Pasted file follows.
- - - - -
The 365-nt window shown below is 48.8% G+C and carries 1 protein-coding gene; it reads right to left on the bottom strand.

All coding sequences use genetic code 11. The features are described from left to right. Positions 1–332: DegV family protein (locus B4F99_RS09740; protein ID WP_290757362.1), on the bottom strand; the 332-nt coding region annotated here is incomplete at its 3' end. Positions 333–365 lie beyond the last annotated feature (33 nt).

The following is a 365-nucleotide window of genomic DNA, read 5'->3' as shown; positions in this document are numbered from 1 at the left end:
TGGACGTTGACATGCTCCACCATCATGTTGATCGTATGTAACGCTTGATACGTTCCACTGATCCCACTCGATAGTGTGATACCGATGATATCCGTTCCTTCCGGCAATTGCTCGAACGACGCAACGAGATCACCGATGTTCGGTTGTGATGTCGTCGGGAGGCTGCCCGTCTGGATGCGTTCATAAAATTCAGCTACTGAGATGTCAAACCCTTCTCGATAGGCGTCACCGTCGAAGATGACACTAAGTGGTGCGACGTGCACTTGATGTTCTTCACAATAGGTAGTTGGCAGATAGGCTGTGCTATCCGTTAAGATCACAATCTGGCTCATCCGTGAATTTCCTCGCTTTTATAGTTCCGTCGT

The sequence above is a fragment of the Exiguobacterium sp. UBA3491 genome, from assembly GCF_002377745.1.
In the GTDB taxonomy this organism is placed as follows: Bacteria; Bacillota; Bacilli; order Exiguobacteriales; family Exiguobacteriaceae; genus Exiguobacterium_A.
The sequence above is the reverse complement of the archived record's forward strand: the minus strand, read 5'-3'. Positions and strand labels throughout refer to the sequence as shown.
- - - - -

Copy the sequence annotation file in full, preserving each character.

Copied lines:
The 365-nt window shown below is 48.8% G+C and carries 1 protein-coding gene; it reads right to left on the bottom strand.

All coding sequences use genetic code 11. The features are described from left to right. Positions 1–332: DegV family protein (locus B4F99_RS09740; protein ID WP_290757362.1), on the bottom strand; the 332-nt coding region annotated here is incomplete at its 3' end. Positions 333–365 lie beyond the last annotated feature (33 nt).

The following is a 365-nucleotide window of genomic DNA, read 5'->3' as shown; positions in this document are numbered from 1 at the left end:
TGGACGTTGACATGCTCCACCATCATGTTGATCGTATGTAACGCTTGATACGTTCCACTGATCCCACTCGATAGTGTGATACCGATGATATCCGTTCCTTCCGGCAATTGCTCGAACGACGCAACGAGATCACCGATGTTCGGTTGTGATGTCGTCGGGAGGCTGCCCGTCTGGATGCGTTCATAAAATTCAGCTACTGAGATGTCAAACCCTTCTCGATAGGCGTCACCGTCGAAGATGACACTAAGTGGTGCGACGTGCACTTGATGTTCTTCACAATAGGTAGTTGGCAGATAGGCTGTGCTATCCGTTAAGATCACAATCTGGCTCATCCGTGAATTTCCTCGCTTTTATAGTTCCGTCGT

The sequence above is a fragment of the Exiguobacterium sp. UBA3491 genome, from assembly GCF_002377745.1.
In the GTDB taxonomy this organism is placed as follows: Bacteria; Bacillota; Bacilli; order Exiguobacteriales; family Exiguobacteriaceae; genus Exiguobacterium_A.
The sequence above is the reverse complement of the archived record's forward strand: the minus strand, read 5'-3'. Positions and strand labels throughout refer to the sequence as shown.